At the conclusion of the 1985 season, it's highly likely the New York Yankees will be looking back and asking why they finished the year in second place in the American League East.
Many of the answers were evident tonight, as the Baltimore Orioles handed New York its eighth straight loss, 4-2, before 33,957 at Memorial Stadium.
With the loss, the Yankees fell 6 1/2 games behind the first-place Toronto Blue Jays, who defeated Milwaukee, 7-5.
Cal Ripken, who drove in Baltimore's first run of the evening, broke up a pitching duel and provided the game-winner with a two-out RBI single in the seventh inning, making a winner of Mike Flanagan (4-4). Don Aase pitched the final two innings for his 13th save.
"September baseball. It's great if you're in it (the pennant race)," said Orioles Manager Earl Weaver before the start of the game, although one had to wonder if Billy Martin, his counterpart on the Yankees, felt the same way.
With his team faltering, Martin has found himself under fire for some questionable moves during the slide. But, perhaps because of Martin's temper, it was Weaver who was being asked about Martin's decisions before the game.
Unfortunately for those doing the asking, Weaver wasn't talking. "I've got enough problems on my team. I can't be worrying about someone else's," he said.
That wasn't to say that Weaver wasn't happy to see New York come to town. "Things will be more exciting because they're contenders," he said. "The crowd will be into it more and the players will, too."
The Yankees scored in the top of the first inning, when Rickey Henderson led off with a double and eventually scored on a ground out by Dave Winfield.
However, in the bottom of the inning, the visitors offered evidence of why they've fallen back in the past two weeks. After a leisurely jog, shortstop Bobby Meacham dropped Alan Wiggins' popup. The leadoff man stole second, went to third on a groundout and scored on a single by Ripken, another high pop that managed to fall between a trio of Yankees.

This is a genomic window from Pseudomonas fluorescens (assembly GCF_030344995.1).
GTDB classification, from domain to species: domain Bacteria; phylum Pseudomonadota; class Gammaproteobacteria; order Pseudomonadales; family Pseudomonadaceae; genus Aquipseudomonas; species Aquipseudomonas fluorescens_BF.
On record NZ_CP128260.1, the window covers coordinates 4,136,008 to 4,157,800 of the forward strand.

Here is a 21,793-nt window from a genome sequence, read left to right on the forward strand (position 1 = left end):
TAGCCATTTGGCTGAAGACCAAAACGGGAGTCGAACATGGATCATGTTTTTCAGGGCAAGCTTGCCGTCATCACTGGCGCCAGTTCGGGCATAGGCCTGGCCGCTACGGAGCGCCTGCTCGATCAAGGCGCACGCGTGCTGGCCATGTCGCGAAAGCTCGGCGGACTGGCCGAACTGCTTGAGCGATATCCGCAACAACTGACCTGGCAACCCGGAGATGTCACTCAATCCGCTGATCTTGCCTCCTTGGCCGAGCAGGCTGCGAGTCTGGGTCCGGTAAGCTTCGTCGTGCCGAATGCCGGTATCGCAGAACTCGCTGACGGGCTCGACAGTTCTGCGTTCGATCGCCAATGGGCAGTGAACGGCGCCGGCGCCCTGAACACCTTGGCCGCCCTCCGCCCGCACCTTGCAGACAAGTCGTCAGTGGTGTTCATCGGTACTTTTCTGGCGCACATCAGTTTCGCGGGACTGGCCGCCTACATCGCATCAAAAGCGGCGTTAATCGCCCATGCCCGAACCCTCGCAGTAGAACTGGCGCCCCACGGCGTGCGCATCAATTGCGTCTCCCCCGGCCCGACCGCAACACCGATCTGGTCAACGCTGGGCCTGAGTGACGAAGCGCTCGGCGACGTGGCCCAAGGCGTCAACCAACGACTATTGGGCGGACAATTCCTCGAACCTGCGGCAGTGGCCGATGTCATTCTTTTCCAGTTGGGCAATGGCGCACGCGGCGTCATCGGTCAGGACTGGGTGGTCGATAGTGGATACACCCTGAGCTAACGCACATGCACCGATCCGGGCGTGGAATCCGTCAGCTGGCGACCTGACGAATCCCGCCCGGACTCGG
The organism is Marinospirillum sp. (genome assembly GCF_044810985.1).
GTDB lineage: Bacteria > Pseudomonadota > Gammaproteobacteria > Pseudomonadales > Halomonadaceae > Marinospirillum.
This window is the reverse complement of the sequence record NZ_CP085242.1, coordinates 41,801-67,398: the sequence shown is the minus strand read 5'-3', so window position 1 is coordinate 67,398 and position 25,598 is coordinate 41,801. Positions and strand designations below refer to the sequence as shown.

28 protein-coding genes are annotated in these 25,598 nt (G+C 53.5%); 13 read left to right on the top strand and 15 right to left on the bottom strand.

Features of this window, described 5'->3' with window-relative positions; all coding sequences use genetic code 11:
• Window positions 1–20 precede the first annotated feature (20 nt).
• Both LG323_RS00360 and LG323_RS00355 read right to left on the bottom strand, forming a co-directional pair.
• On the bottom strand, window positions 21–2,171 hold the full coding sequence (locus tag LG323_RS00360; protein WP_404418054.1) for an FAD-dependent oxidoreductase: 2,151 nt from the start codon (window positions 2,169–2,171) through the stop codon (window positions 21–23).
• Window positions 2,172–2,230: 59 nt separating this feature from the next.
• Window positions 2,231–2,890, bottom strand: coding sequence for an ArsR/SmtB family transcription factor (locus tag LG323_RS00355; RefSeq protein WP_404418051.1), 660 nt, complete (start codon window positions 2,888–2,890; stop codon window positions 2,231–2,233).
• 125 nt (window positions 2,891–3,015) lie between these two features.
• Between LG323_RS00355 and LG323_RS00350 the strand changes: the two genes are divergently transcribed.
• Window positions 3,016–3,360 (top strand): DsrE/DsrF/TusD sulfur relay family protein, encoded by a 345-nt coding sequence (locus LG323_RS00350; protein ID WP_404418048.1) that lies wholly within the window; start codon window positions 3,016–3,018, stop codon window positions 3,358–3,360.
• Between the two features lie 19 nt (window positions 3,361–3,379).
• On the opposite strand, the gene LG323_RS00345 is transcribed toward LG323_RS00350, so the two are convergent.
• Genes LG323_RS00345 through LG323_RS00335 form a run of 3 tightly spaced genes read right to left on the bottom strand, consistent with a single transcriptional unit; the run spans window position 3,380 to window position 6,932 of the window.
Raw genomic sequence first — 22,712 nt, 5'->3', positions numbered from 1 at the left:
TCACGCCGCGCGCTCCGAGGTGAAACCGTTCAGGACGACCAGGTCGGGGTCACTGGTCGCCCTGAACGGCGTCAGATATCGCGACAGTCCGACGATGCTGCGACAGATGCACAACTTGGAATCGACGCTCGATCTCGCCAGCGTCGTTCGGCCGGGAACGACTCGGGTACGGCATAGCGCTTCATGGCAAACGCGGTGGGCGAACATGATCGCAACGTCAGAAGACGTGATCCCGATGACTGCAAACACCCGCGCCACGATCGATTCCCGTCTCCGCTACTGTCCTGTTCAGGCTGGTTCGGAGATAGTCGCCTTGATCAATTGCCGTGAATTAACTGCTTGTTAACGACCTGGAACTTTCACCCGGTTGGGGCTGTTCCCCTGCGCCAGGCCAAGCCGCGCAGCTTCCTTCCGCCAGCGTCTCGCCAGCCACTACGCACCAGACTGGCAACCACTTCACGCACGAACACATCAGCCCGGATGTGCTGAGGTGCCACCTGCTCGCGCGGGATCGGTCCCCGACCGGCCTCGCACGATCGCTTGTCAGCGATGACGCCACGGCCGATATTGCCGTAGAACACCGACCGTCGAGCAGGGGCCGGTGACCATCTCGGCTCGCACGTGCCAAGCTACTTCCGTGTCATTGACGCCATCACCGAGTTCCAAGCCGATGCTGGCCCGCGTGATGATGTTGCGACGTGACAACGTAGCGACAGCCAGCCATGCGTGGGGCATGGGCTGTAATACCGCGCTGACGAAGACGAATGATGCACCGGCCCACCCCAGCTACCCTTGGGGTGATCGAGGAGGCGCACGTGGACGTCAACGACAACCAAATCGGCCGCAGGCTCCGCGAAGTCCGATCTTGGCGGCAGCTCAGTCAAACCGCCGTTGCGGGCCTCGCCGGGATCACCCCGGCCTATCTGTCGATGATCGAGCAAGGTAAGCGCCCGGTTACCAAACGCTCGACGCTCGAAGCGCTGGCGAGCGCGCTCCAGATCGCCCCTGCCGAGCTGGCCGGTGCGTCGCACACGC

The next hitter, Eddie Murray, doubled to right but Ripken was cut down at the plate on a fine relay from second baseman Rex Hudler. However, Murray scored on a single to right by Mike Young, giving the Orioles a 2-1 lead.
Henderson and Mattingly combined for the Yankees' second run of the game in the third inning. With his second double of the game, Henderson raised his average against Baltimore pitching this season to .680. A short time later, he moved to third on his 71st stolen base, his 12th steal in 13 attempts against the Orioles.
Mattingly, the league leader in runs batted in, followed with a groundout to second, Henderson scoring. Winfield followed with a walk and moved to third on a single by Don Baylor before Andre Robertson grounded out.
The 2-2 tie held until the seventh, when the Orioles finally knocked out Yankees starter Rich Bordi. With two outs, Wiggins singled to left and went to second on a walk by Lee Lacy. That brought up Ripken, who singled to left for a 3-2 lead. That also marked the end of Bordi's evening, as Martin replaced him with Dave Righetti.
However, Murray, the first batter to face the New York relief ace, sent a line single to the left field corner, scoring Lacy to give Baltimore a 4-2 lead that Aase preserved with his two innings of scoreless relief.